Bandits! Roadside robbers! Drug cartels and Mafia! That's the recent news from Baja California. It's enough to make you stay home. So what's the real story?
The Turtle Expedition has spent over 35 years following backroads in Baja, but mostly we have kept to the abundant coast of the Pacific and the Sea of Cortez. Plentiful fish, crab, lobster, mussels, abalone, and clams were an undeniable attraction. We also could be pretty sure that the fishermen we encountered were not going to rob us. So where were all these bad guys hiding?
Large springs like this one could support two or even three ranches in a small valley.
Leaving our idyllic camp at Agua Verde (FW, June '09), we decided to head inland for a change. Maybe we could find some bandits there. As you may recall, just after airing back up on Highway 1, we suffered a massive blowout, and the nearest reserve tire was three days away. We mounted the spare and continued, trusting luck to another 1,000 miles of dirt.
The gravel road headed west out of Mulegé, a busy oasis on the coast of Baja California's Sea of Cortez. At first it was fast washboard, but soon it turned into a classic one-lane Baja backroad as it snaked into the mountains - just the kind we love to drive. What looked like small villages on our detailed maps were solitary ranches. Some were abandoned where water had dried up. Others appeared to be seasonal goat camps, judging by the quantity of goat droppings on the ground.
Over the years, we had heard of these remote ranchos. A book by Harry W. Crosby, The Last of the Californios, gave us a sense of these settlements, many still reached only by horse or mule. In recent years, some have become accessible by vehicle, but often only with four-wheel drive.
Splashing through an arroyo near El Patrocino, we thought of the Spanish soldiers who firs
Two centuries ago, Baja California was mostly an unknown, forbidden land of vast deserts, rugged mountains, and deep canyons sculpted by periodic catastrophic flash floods. Prehistoric tribes of Indians were scattered here and there. Their amazing cave paintings date back over 10,800 years.
Early on in the 1700s, Spain and the Catholic church established a few mission settlements. To guard and assist the padres, a select group of soldiers and skilled frontier tradesmen were deployed to these missions. Part of their responsibility was to explore the interior in search of suitable land for agriculture. There was little as we might imagine it.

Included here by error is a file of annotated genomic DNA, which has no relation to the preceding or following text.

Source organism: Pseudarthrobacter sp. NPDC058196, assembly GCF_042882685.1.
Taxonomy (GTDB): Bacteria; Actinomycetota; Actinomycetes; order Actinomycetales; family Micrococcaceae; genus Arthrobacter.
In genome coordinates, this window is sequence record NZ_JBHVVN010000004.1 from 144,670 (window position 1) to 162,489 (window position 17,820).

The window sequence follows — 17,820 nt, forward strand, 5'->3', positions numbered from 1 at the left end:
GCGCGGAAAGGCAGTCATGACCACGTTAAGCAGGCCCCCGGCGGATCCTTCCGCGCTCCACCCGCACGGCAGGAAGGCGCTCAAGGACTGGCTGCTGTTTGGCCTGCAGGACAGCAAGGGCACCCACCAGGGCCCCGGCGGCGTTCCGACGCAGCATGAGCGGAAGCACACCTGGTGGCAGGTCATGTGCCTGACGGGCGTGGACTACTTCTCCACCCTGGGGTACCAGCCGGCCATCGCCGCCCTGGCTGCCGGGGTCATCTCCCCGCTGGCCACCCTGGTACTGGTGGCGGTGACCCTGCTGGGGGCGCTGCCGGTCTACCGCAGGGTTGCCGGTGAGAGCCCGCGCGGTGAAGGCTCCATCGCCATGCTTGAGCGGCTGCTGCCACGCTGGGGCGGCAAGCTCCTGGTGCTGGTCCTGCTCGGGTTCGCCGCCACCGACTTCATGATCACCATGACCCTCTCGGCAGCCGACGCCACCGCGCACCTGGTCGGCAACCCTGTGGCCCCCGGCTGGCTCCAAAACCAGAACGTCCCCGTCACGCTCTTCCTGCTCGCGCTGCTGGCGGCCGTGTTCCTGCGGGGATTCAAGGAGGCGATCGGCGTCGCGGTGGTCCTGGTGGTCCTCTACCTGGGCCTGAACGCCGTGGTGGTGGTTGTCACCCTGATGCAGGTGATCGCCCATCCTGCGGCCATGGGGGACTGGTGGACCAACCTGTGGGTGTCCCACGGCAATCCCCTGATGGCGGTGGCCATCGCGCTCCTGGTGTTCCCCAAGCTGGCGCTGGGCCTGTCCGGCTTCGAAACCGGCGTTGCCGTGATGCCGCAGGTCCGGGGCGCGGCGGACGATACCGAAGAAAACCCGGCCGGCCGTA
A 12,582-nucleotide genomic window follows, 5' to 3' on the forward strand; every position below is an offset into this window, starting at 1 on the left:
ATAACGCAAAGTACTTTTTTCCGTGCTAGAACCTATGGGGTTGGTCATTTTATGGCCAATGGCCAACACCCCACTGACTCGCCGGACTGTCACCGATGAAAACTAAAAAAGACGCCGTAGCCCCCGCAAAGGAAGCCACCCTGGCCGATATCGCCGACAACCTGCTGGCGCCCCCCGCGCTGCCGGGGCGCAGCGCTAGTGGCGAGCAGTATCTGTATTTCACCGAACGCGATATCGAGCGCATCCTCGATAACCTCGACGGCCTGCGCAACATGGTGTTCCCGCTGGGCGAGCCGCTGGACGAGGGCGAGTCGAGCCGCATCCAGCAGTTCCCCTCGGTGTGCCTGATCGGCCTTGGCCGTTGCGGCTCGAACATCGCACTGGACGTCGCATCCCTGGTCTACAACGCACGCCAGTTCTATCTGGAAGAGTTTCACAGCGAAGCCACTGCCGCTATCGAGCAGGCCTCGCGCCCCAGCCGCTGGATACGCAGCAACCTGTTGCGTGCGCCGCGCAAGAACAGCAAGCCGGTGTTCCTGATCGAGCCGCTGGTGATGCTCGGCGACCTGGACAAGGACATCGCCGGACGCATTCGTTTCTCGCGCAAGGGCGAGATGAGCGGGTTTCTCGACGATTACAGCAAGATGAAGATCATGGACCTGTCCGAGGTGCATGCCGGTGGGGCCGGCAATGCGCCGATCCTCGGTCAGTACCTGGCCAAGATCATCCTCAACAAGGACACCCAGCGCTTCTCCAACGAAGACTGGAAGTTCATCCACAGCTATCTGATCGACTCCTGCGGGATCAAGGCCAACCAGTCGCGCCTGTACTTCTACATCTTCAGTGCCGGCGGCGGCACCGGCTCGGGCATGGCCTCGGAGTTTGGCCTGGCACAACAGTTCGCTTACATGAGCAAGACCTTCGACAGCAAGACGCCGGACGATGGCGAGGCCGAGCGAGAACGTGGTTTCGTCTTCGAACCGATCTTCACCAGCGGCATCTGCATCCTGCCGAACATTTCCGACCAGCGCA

When the Jesuits were expelled in 1776, they were replaced by Franciscans, followed by the Dominicans a decade later. Some missions were abandoned. Others fell into neglect. Many of the original settlers, soldiers and pioneers, stayed on. Seeking freedom and uncontested land, with their skills and tenacity they began to establish small homesteads, or ranchos, in the remote mountains where water existed. Could these be the desperados we were looking for?
The flaming tips of ocotillo gave color to a drab desert landscape.
Because of their isolation, many traditions and lifestyles have remained virtually unchanged for nearly 200 years. Goats are herded for cheese, sheep for wool and meat, and cattle for meat and leather, which is tanned using methods brought over by the original Spanish frontiersmen. Small vegetable patches and fruit orchards exist, often with soil carried in, one bag at a time, on burros. Where there was a spring, ingenious irrigation systems were built, often only to be flushed away by horrific flash floods ripping down the barren mountains.
Rough trails and dirt tracks have slowly brought some trappings of modern civilization. Solar panels provide power for some conveniences. The use of VHF radios has allowed ranches within a limited range to communicate. You might find the occasional pickup truck in the front yard, but it may not run. Not too important, anyway. These ranches are very self-sufficient. Cheese, meat and leather are sold or traded in town. Without refrigeration, meat is dried.